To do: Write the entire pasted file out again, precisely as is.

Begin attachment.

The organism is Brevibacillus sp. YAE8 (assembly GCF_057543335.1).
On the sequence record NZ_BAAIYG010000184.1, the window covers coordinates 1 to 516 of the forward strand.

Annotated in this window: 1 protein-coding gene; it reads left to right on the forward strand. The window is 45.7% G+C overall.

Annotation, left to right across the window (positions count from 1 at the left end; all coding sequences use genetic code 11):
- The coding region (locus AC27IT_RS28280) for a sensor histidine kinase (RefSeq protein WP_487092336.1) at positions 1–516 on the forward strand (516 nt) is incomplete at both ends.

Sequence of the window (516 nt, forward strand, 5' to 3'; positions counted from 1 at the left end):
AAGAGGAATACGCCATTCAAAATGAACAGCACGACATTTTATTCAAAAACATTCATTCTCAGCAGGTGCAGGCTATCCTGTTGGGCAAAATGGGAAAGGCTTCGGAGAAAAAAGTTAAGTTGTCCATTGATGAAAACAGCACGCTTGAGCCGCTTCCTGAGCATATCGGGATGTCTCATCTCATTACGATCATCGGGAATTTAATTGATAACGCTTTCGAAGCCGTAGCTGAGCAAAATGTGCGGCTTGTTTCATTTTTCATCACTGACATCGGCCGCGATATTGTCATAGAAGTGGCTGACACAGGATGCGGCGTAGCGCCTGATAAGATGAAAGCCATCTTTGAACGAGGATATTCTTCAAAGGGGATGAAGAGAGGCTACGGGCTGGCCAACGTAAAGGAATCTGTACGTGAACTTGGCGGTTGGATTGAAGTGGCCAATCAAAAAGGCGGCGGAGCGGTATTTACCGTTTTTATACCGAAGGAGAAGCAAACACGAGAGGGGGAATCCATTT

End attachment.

The organism is Brevibacillus sp. YAE8 (assembly GCF_057543335.1).
On the sequence record NZ_BAAIYG010000184.1, the window covers coordinates 1 to 516 of the forward strand.

Annotated in this window: 1 protein-coding gene; it reads left to right on the forward strand. The window is 45.7% G+C overall.

Annotation, left to right across the window (positions count from 1 at the left end; all coding sequences use genetic code 11):
- The coding region (locus AC27IT_RS28280) for a sensor histidine kinase (RefSeq protein WP_487092336.1) at positions 1–516 on the forward strand (516 nt) is incomplete at both ends.

Sequence of the window (516 nt, forward strand, 5' to 3'; positions counted from 1 at the left end):
AAGAGGAATACGCCATTCAAAATGAACAGCACGACATTTTATTCAAAAACATTCATTCTCAGCAGGTGCAGGCTATCCTGTTGGGCAAAATGGGAAAGGCTTCGGAGAAAAAAGTTAAGTTGTCCATTGATGAAAACAGCACGCTTGAGCCGCTTCCTGAGCATATCGGGATGTCTCATCTCATTACGATCATCGGGAATTTAATTGATAACGCTTTCGAAGCCGTAGCTGAGCAAAATGTGCGGCTTGTTTCATTTTTCATCACTGACATCGGCCGCGATATTGTCATAGAAGTGGCTGACACAGGATGCGGCGTAGCGCCTGATAAGATGAAAGCCATCTTTGAACGAGGATATTCTTCAAAGGGGATGAAGAGAGGCTACGGGCTGGCCAACGTAAAGGAATCTGTACGTGAACTTGGCGGTTGGATTGAAGTGGCCAATCAAAAAGGCGGCGGAGCGGTATTTACCGTTTTTATACCGAAGGAGAAGCAAACACGAGAGGGGGAATCCATTT